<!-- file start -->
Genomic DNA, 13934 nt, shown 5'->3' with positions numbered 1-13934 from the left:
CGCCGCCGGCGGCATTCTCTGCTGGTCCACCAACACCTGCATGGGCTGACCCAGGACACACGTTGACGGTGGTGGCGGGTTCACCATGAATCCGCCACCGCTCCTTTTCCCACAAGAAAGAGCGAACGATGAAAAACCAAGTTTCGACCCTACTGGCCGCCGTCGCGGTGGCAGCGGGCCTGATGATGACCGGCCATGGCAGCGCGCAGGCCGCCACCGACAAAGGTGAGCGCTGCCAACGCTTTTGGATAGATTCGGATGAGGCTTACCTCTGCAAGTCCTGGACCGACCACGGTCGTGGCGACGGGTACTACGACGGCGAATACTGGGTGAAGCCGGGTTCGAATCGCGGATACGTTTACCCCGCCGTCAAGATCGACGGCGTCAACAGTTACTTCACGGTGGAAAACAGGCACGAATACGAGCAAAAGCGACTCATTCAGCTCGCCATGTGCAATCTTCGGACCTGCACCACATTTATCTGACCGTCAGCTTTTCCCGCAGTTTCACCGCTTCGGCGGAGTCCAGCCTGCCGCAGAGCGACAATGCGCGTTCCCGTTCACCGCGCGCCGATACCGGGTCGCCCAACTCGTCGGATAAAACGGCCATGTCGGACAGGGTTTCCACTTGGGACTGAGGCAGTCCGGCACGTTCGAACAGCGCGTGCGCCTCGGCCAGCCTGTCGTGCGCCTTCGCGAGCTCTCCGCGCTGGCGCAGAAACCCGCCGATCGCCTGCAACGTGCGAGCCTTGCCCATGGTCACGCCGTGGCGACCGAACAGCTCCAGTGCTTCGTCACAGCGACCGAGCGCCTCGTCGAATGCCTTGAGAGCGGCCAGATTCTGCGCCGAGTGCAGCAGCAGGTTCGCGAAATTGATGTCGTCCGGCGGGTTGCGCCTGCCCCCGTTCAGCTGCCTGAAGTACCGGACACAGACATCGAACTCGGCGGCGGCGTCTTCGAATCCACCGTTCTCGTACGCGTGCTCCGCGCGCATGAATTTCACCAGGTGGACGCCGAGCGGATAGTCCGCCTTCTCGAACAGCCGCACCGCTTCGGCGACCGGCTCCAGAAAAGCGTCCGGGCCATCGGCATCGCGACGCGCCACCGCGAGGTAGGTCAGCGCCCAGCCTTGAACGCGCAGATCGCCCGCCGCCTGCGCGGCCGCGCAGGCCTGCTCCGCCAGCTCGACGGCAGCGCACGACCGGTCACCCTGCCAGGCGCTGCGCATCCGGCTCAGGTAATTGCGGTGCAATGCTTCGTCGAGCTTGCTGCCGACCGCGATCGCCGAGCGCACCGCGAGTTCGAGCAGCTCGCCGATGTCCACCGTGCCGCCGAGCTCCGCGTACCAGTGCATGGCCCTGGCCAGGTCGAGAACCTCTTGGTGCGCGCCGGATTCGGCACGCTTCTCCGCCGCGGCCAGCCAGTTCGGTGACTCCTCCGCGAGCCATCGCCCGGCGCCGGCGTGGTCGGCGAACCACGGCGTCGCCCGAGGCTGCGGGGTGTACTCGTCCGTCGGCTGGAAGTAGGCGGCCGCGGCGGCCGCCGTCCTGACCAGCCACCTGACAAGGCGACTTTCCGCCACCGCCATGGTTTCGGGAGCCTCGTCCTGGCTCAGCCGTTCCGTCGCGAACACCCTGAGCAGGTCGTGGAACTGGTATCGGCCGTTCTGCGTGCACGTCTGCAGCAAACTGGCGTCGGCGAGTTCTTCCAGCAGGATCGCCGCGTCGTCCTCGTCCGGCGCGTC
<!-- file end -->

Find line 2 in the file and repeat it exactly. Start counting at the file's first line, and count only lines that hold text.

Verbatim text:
CGCCGCCGGCGGCATTCTCTGCTGGTCCACCAACACCTGCATGGGCTGACCCAGGACACACGTTGACGGTGGTGGCGGGTTCACCATGAATCCGCCACCGCTCCTTTTCCCACAAGAAAGAGCGAACGATGAAAAACCAAGTTTCGACCCTACTGGCCGCCGTCGCGGTGGCAGCGGGCCTGATGATGACCGGCCATGGCAGCGCGCAGGCCGCCACCGACAAAGGTGAGCGCTGCCAACGCTTTTGGATAGATTCGGATGAGGCTTACCTCTGCAAGTCCTGGACCGACCACGGTCGTGGCGACGGGTACTACGACGGCGAATACTGGGTGAAGCCGGGTTCGAATCGCGGATACGTTTACCCCGCCGTCAAGATCGACGGCGTCAACAGTTACTTCACGGTGGAAAACAGGCACGAATACGAGCAAAAGCGACTCATTCAGCTCGCCATGTGCAATCTTCGGACCTGCACCACATTTATCTGACCGTCAGCTTTTCCCGCAGTTTCACCGCTTCGGCGGAGTCCAGCCTGCCGCAGAGCGACAATGCGCGTTCCCGTTCACCGCGCGCCGATACCGGGTCGCCCAACTCGTCGGATAAAACGGCCATGTCGGACAGGGTTTCCACTTGGGACTGAGGCAGTCCGGCACGTTCGAACAGCGCGTGCGCCTCGGCCAGCCTGTCGTGCGCCTTCGCGAGCTCTCCGCGCTGGCGCAGAAACCCGCCGATCGCCTGCAACGTGCGAGCCTTGCCCATGGTCACGCCGTGGCGACCGAACAGCTCCAGTGCTTCGTCACAGCGACCGAGCGCCTCGTCGAATGCCTTGAGAGCGGCCAGATTCTGCGCCGAGTGCAGCAGCAGGTTCGCGAAATTGATGTCGTCCGGCGGGTTGCGCCTGCCCCCGTTCAGCTGCCTGAAGTACCGGACACAGACATCGAACTCGGCGGCGGCGTCTTCGAATCCACCGTTCTCGTACGCGTGCTCCGCGCGCATGAATTTCACCAGGTGGACGCCGAGCGGATAGTCCGCCTTCTCGAACAGCCGCACCGCTTCGGCGACCGGCTCCAGAAAAGCGTCCGGGCCATCGGCATCGCGACGCGCCACCGCGAGGTAGGTCAGCGCCCAGCCTTGAACGCGCAGATCGCCCGCCGCCTGCGCGGCCGCGCAGGCCTGCTCCGCCAGCTCGACGGCAGCGCACGACCGGTCACCCTGCCAGGCGCTGCGCATCCGGCTCAGGTAATTGCGGTGCAATGCTTCGTCGAGCTTGCTGCCGACCGCGATCGCCGAGCGCACCGCGAGTTCGAGCAGCTCGCCGATGTCCACCGTGCCGCCGAGCTCCGCGTACCAGTGCATGGCCCTGGCCAGGTCGAGAACCTCTTGGTGCGCGCCGGATTCGGCACGCTTCTCCGCCGCGGCCAGCCAGTTCGGTGACTCCTCCGCGAGCCATCGCCCGGCGCCGGCGTGGTCGGCGAACCACGGCGTCGCCCGAGGCTGCGGGGTGTACTCGTCCGTCGGCTGGAAGTAGGCGGCCGCGGCGGCCGCCGTCCTGACCAGCCACCTGACAAGGCGACTTTCCGCCACCGCCATGGTTTCGGGAGCCTCGTCCTGGCTCAGCCGTTCCGTCGCGAACACCCTGAGCAGGTCGTGGAACTGGTATCGGCCGTTCTGCGTGCACGTCTGCAGCAAACTGGCGTCGGCGAGTTCTTCCAGCAGGATCGCCGCGTCGTCCTCGTCCGGCGCGTC